Finance Minister Jim Flaherty is predicting a 50-50 chance of a federal election over his March budget, even though he says he's willing to pepper it with opposition demands.
With the House of Commons scheduled to resume sitting Monday amid pre-budget demands from the three opposition parties, assessing the odds of an election over the budget is the main topic of conversation on Parliament Hill.
On Friday, Mr. Flaherty offered his own assessment.
"Fifty-fifty really," he answered on the sidelines of the World Economic Forum in Davos, Switzerland, where he was asked by a Reuters reporter whether the budget will cause an election. "You can never predict exactly what the opposition parties will do. I'm willing to talk to them. You know, we can put some things in the budget that they would like. But fundamentally, the government has to set the course that we're on - we've made that clear - and then carry through."
The minister's latest comments - the clearest indication yet that Conservatives see an election as a real possibility - come as a new analysis of the government's revenue figures shows Ottawa is on track to beat its deficit target this year by about $7-billion.
The review of the federal books by two former senior Finance Canada officials warns there's no reason for Conservatives to celebrate, even though this year's numbers are looking better than expected. In fact, former Finance deputy minister Scott Clark and former fiscal policy director Peter DeVries accuse Mr. Flaherty of ignoring the budget troubles looming on the horizon due to an aging population and rising health-care costs.
In an open letter to the minister, the two retired public servants challenge his assertions that deep cuts are not needed in this year's budget.
"This complacency and your repetitive self-congratulations are misplaced," they write, stating that Ottawa has not done enough to meet its 2015 target for balancing the books.
Mr. Flaherty's office responded by accusing Mr. Clark of having "partisan Liberal ties" because he has met with Liberal Leader Michael Ignatieff to discuss financial issues. Mr. Clark and Mr. DeVries insist their work is non-partisan and that they would provide the same advice to Conservatives if asked.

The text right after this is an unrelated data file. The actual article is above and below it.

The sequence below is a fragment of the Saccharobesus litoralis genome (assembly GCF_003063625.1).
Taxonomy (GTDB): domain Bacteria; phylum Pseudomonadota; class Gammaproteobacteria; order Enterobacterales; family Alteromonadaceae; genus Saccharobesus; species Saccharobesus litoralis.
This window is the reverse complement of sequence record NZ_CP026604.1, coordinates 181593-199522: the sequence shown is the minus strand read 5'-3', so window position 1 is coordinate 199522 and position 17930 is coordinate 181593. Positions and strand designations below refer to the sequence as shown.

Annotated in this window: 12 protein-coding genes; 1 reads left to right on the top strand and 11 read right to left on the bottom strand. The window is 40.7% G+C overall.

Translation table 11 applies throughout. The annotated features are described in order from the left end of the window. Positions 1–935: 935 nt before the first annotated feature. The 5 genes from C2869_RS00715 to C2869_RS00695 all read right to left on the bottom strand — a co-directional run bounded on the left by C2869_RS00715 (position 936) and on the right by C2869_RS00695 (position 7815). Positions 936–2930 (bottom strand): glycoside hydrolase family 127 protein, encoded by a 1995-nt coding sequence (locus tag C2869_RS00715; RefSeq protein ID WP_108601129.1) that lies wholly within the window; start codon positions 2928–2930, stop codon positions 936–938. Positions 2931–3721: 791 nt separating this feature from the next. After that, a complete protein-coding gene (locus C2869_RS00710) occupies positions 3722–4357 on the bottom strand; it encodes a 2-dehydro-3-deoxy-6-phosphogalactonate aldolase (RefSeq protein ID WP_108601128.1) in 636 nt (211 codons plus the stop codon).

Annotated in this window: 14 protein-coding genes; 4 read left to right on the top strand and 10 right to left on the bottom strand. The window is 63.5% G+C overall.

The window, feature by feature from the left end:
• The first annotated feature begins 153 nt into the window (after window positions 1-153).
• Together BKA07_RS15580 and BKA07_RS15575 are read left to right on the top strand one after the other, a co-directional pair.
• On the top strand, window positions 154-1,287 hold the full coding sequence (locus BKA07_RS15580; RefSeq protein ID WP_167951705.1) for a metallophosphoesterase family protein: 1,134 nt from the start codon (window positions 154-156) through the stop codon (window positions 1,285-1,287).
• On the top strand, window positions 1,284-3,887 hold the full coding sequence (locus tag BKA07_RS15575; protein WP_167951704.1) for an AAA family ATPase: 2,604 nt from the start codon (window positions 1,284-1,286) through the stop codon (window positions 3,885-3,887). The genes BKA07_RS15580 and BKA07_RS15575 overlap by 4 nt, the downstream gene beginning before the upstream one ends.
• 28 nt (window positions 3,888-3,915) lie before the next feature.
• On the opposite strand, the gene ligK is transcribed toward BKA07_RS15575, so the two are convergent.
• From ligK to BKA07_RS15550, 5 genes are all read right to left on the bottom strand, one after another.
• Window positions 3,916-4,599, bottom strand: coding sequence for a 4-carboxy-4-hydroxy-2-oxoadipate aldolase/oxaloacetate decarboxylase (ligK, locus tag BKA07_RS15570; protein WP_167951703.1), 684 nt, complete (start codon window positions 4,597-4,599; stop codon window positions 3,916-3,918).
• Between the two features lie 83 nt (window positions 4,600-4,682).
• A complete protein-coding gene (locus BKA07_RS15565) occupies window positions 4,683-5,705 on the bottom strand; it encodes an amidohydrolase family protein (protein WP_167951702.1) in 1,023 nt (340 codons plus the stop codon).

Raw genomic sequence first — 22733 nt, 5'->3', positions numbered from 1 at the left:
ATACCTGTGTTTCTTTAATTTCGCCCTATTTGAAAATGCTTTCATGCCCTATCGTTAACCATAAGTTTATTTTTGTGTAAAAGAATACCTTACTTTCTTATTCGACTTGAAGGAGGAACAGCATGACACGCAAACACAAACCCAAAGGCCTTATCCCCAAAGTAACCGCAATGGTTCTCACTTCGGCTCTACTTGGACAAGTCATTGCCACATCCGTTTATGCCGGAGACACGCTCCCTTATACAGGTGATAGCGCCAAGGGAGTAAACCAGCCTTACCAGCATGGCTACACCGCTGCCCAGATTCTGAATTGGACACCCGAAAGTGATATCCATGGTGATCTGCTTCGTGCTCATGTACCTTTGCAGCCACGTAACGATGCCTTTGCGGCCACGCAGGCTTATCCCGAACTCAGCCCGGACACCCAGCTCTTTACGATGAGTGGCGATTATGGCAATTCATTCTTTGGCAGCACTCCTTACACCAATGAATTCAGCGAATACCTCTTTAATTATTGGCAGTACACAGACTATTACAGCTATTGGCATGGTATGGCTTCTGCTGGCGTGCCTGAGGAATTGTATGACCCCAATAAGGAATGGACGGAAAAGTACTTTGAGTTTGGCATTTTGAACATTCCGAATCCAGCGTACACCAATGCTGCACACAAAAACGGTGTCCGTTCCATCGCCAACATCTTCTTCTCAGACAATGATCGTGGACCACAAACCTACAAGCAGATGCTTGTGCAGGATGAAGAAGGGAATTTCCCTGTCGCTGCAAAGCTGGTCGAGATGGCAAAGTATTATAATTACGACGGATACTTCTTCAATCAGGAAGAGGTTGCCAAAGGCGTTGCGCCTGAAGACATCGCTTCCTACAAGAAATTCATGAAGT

Mr. Flaherty's spokesman, Annette Robertson, also noted the International Monetary Fund has described Canada's fiscal situation as being "among the best in the G20."
Finance Canada released its monthly Fiscal Monitor on Friday, updating Ottawa's revenue and expenses for the first eight months of the current year.
It shows a deficit of $26-billion over that period, down from $36.3-billion during the same eight months last year.
Finance Canada's October, 2010, update projected a $45.4-billion deficit in the current fiscal year ending March 31.
Friday's Finance report shows the deficit for November, 2010, was $4.5-billion, up slightly from the $4.4-billion deficit posted in November, 2009. The higher November, 2010, deficit is largely due to the impact of accounting measures tied to the sale that month of Canadian shares in General Motors.
According to an analysis by Mr. DeVries, who used to prepare the Fiscal Monitor report when he was Finance's director of fiscal policy from 1990 to 2005, this year's deficit is on track to come in at about $38.5-billion. That is a nearly $7-billion improvement over Finance's October, 2010, projection.
Mr. Flaherty's office would say only that Ottawa is "firmly on track" to meet its deficit target this year.
The final number remains to be seen because governments tend to book one-off expenses at the end of the fiscal year. One potential cost is the long-rumoured compensation for Quebec should a deal be reached over the harmonized sales tax. Ottawa will have to decide whether to use that room for more spending or post a lower-than-planned deficit.
In their open letter, the two retired Finance officials defend Parliamentary Budget Officer Kevin Page, who is also a former Finance bureaucrat. The letter supports Mr. Page's view that the Conservatives have not cut spending enough to make up for the loss in revenue caused by cutting the GST, leaving a permanent - or structural - deficit.